The question is: Should they bother?
Sure, Trolls were one of those big fad toys that seem to pop up every couple of years. Like Cabbage Patch Kids, pogs and Beanie Babies, every kid in the universe had to have a Troll doll in their heyday. But that was a long time ago. Is the world ready to be inundated with Trolls again?
Unlike many franchises that production companies want to reboot, Trolls lack much in the way of a story. They just were. Originally naked, Trolls rapidly gained costumes of all sorts, but they were always generic types like “baseball player,” “bride” or “clown.” What exactly will DreamWorks come up with to make this into films?
In this era of constant reboots and of mining the past to bring us entertainment, no one seems to care. Deadline.com quotes DreamWorks chief operating officer Ann Daly as saying, “Trolls is a brand with over 50 years of deep heritage and we are thrilled to bring this iconic, multi-generational property to DreamWorks Animation.” Daly added that the plan was to “introduce these characters to legions of new fans around the world.”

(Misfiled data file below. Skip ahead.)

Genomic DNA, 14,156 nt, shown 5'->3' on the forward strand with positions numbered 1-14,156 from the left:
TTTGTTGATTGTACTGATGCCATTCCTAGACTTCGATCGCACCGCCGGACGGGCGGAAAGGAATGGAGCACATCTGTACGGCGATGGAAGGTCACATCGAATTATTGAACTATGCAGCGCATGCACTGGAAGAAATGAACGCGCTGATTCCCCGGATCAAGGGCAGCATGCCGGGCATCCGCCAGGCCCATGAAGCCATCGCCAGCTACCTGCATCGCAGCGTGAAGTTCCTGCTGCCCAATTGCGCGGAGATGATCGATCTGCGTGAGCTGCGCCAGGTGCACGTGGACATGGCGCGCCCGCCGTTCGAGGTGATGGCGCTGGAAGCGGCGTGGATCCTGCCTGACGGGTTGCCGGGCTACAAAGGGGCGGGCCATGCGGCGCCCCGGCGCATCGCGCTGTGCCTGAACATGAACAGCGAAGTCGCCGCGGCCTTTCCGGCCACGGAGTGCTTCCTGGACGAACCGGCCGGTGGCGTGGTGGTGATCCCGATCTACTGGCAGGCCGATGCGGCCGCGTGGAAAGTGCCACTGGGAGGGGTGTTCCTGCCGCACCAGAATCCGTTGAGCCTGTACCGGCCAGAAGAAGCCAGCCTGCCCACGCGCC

Troll dolls began in 1959 when a poor Danish woodcutter, Thomas Dam, carved a doll for his daughter as a Christmas present. By the 1960s, the dolls represented one of the biggest toy crazes worldwide. They faded in popularity after that, only reemerging in the 1990s as a new trend.
Could Trolls be everywhere in the next couple of years? Hollywood has made stranger things happen.